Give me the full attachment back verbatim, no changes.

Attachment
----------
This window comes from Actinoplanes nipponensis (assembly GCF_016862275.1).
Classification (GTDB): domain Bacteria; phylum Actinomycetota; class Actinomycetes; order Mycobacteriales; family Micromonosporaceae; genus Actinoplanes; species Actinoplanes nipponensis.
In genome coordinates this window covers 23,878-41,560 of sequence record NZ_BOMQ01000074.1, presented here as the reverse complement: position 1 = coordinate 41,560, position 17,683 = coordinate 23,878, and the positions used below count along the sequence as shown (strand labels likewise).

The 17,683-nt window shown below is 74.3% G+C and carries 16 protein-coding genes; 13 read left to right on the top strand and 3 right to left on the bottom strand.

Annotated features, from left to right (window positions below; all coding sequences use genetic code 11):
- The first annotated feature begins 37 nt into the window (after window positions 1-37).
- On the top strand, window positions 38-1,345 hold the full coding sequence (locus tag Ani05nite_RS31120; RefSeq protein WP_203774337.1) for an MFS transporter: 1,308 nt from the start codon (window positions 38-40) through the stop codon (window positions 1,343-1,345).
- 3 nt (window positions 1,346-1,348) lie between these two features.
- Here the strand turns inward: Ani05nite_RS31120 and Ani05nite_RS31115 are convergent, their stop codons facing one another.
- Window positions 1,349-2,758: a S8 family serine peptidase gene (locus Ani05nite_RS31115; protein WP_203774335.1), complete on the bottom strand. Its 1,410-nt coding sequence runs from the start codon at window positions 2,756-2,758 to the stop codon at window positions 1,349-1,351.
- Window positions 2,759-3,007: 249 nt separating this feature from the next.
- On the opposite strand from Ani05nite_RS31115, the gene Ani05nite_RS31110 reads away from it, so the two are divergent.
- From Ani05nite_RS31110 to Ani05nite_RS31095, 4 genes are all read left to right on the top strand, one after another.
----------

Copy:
This window comes from Actinoplanes nipponensis (assembly GCF_016862275.1).
Classification (GTDB): domain Bacteria; phylum Actinomycetota; class Actinomycetes; order Mycobacteriales; family Micromonosporaceae; genus Actinoplanes; species Actinoplanes nipponensis.
In genome coordinates this window covers 23,878-41,560 of sequence record NZ_BOMQ01000074.1, presented here as the reverse complement: position 1 = coordinate 41,560, position 17,683 = coordinate 23,878, and the positions used below count along the sequence as shown (strand labels likewise).

The 17,683-nt window shown below is 74.3% G+C and carries 16 protein-coding genes; 13 read left to right on the top strand and 3 right to left on the bottom strand.

Annotated features, from left to right (window positions below; all coding sequences use genetic code 11):
- The first annotated feature begins 37 nt into the window (after window positions 1-37).
- On the top strand, window positions 38-1,345 hold the full coding sequence (locus tag Ani05nite_RS31120; RefSeq protein WP_203774337.1) for an MFS transporter: 1,308 nt from the start codon (window positions 38-40) through the stop codon (window positions 1,343-1,345).
- 3 nt (window positions 1,346-1,348) lie between these two features.
- Here the strand turns inward: Ani05nite_RS31120 and Ani05nite_RS31115 are convergent, their stop codons facing one another.
- Window positions 1,349-2,758: a S8 family serine peptidase gene (locus Ani05nite_RS31115; protein WP_203774335.1), complete on the bottom strand. Its 1,410-nt coding sequence runs from the start codon at window positions 2,756-2,758 to the stop codon at window positions 1,349-1,351.
- Window positions 2,759-3,007: 249 nt separating this feature from the next.
- On the opposite strand from Ani05nite_RS31115, the gene Ani05nite_RS31110 reads away from it, so the two are divergent.
- From Ani05nite_RS31110 to Ani05nite_RS31095, 4 genes are all read left to right on the top strand, one after another.